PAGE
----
Mac Forums

Mac Forums (http://www.mac-forums.com/forums/)
-   OS X - Development and Darwin (http://www.mac-forums.com/forums/os-x-development-darwin/)
-   -   Java Programming ? (http://www.mac-forums.com/forums/os-x-development-darwin/303927-java-programming.html)

V6Pony 10-02-2013 12:56 PM

Java Programming ?
 
I'm starting to learn java programming and want to use version 1.7 or >. Here is what a command line search java -version gives me:
java version "1.6.0_51"
Java(TM) SE Runtime Environment (build 1.6.0_51-b11-457-11M4509)
Java HotSpot(TM) 64-Bit Server VM (build 20.51-b01-457, mixed mode)

Can I install Java 1.7 without problems? I want to install Eclipse as well. I don't think these are avalible form the apps store. Do I get them from the java web site and download from there ? Most of all I don't want to mess up my OS X.

Thanks

vansmith 10-02-2013 01:14 PM

Yep, you can get it from Oracle directly - that's not going to mess up your machine. You can get it here.

Note - there's nothing wrong with getting things that come from outside of the App Store. In fact, a fair amount of really good software is only available outside of the MAS.

V6Pony 10-03-2013 01:01 AM

Thanks vansmith for the info. Have 7jdk and eclipse installed. Now for the fun part trying to learn how to use it.

V6Pony 10-03-2013 09:53 AM

Eclipse is a lot harder to use than I thought. Looking now for a tutorial to use for a beginner. Learning to use eclipse may be harder than Java.

vansmith 10-03-2013 11:05 AM

Eclipse is overkill for novice developers. You might want to try something like IntelliJ or if you really want to go simple and learn the compilation/test process, build and debug from the command line. You could also give NetBeans a whirl - it's somewhat complex but might be easier to understand.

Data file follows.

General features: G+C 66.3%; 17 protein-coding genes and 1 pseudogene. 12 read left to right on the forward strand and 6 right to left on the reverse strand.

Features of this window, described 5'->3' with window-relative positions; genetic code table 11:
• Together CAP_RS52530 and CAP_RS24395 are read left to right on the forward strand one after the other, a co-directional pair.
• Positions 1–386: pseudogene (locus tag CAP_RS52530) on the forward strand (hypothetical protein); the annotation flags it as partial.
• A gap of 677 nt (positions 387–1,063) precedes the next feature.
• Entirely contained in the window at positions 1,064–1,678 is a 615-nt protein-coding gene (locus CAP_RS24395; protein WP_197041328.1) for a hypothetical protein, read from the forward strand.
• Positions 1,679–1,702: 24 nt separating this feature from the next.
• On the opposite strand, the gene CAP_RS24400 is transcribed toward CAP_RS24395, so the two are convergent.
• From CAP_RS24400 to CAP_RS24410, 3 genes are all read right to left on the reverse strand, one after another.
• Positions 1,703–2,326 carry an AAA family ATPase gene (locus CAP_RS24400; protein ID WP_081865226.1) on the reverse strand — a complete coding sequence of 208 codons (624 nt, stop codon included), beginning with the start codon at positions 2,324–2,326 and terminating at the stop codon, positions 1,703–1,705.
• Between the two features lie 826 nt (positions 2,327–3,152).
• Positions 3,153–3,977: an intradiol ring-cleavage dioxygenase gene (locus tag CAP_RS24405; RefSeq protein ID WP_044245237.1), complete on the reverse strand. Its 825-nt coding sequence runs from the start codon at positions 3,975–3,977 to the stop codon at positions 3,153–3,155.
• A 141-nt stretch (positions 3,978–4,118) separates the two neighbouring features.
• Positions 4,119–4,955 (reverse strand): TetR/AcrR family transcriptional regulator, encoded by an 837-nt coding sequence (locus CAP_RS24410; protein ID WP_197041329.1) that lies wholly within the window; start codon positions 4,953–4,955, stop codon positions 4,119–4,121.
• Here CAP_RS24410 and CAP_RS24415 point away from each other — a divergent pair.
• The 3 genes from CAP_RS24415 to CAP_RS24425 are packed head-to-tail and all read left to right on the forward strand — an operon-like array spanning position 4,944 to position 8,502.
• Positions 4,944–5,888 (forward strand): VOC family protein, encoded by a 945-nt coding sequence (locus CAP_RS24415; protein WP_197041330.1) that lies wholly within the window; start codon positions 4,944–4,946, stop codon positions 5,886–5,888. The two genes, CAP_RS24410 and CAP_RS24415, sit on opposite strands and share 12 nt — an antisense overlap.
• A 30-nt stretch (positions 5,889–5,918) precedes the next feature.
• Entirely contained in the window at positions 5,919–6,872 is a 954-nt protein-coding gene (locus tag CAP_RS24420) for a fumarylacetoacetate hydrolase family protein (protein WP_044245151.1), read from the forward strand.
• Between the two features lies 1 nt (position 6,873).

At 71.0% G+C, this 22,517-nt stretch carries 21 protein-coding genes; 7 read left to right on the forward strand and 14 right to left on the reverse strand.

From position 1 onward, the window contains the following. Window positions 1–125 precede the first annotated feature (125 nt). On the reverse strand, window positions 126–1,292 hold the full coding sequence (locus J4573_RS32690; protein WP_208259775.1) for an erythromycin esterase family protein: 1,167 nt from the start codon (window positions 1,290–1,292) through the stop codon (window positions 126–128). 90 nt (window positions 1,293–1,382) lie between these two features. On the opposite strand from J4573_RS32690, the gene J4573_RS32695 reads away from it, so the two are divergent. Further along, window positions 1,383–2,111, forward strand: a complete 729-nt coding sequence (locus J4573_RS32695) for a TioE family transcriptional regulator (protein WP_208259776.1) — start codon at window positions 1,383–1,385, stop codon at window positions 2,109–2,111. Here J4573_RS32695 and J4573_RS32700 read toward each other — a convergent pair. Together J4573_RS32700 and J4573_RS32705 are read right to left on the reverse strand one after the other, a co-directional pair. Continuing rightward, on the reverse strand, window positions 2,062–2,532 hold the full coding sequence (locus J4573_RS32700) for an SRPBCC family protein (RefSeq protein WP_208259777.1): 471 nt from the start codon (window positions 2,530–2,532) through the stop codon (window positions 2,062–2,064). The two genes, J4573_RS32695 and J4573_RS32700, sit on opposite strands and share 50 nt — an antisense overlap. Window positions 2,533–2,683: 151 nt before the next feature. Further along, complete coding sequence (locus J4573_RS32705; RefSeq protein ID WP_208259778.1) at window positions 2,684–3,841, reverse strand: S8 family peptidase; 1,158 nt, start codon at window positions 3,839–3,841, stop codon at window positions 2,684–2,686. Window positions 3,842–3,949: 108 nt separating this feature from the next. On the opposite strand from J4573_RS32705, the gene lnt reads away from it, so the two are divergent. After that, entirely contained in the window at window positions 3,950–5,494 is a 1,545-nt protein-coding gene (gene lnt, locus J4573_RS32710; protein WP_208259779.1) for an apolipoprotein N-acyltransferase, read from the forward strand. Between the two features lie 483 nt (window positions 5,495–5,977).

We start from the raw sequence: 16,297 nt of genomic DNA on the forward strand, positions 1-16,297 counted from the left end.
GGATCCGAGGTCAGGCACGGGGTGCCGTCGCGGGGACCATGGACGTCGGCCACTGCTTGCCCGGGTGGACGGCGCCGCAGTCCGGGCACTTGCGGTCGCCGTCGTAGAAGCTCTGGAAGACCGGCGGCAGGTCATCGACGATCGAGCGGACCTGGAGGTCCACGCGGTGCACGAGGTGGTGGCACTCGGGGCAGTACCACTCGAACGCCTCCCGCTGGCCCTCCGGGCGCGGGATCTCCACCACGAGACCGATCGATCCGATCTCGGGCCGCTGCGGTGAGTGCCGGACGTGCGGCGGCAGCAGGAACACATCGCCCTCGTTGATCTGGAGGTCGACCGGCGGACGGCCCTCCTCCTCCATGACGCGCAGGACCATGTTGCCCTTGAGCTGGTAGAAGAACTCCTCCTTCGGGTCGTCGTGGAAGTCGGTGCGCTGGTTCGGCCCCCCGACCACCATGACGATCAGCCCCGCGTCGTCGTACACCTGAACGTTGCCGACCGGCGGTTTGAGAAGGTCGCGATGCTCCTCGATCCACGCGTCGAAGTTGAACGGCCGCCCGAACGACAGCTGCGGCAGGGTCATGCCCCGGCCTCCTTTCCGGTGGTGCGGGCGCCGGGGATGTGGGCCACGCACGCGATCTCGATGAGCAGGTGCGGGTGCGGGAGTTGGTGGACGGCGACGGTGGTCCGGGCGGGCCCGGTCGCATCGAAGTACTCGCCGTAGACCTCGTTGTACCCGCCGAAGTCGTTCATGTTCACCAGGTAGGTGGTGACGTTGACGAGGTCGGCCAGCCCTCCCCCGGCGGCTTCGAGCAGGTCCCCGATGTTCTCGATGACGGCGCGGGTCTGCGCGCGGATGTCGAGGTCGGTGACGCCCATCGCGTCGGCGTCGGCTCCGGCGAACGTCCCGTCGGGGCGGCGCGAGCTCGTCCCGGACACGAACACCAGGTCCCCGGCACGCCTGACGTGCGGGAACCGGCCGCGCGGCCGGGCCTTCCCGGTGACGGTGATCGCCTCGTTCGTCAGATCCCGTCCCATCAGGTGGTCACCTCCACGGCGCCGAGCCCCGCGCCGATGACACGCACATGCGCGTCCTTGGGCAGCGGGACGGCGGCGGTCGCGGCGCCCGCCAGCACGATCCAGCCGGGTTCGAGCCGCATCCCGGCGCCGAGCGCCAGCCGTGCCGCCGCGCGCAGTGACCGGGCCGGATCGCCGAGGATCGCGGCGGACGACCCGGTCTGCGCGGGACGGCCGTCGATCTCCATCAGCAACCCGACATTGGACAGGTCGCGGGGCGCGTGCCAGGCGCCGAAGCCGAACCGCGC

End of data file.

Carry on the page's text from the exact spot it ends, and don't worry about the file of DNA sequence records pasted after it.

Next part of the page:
V6Pony 10-03-2013 12:15 PM

Thanks Vansmith I will check them out.

mesut 10-06-2013 07:01 AM

As a Java enthusiast (but who doesn't have that much time) and used both Netbeans (for a short time) and Eclipse, I'd say Eclipse is better. And actually does not have a very steep learning curve.

If you are determined to use Eclipse, one thing I'd suggest is, learn it while you are learning Java. You can solve the problems as they occur. Eclipse community is a nice and big place where the problem you encounter was already encountered by many, and thus, solved by many in so many different ways. Sites like stackexchange have tons of questions about Eclipse as well, which means you won't have any difficulties when it comes to problem solving.

Unless you don't move your whole project set to another place or decide to use an older JDK with projects you used a newer one, Eclipse does not cause much problems.

Eclipse add-ons might a little pain sometimes. Like, WindowBuilder Pro, a somehow buggy plugin to visually design windows using Swing. Of course, I bet people already encountered the problems you are going to encounter.

All I'm trying to say is, don't try to master Eclipse. You'll master it as you are mastering Java. It is not as overwhelming as it seems.

Del 11-13-2013 04:02 AM

Quote:

Originally Posted by V6Pony (Post 1540859)
Thanks vansmith for the info. Have 7jdk and eclipse installed. Now for the fun part trying to learn how to use it.

Having used eclipse a fair bit myself I decided to try netbeans and now I prefer that


All times are GMT -4. The time now is 05:51 AM.

Powered by vBulletin
Copyright ©2000 - 2014, Jelsoft Enterprises Ltd.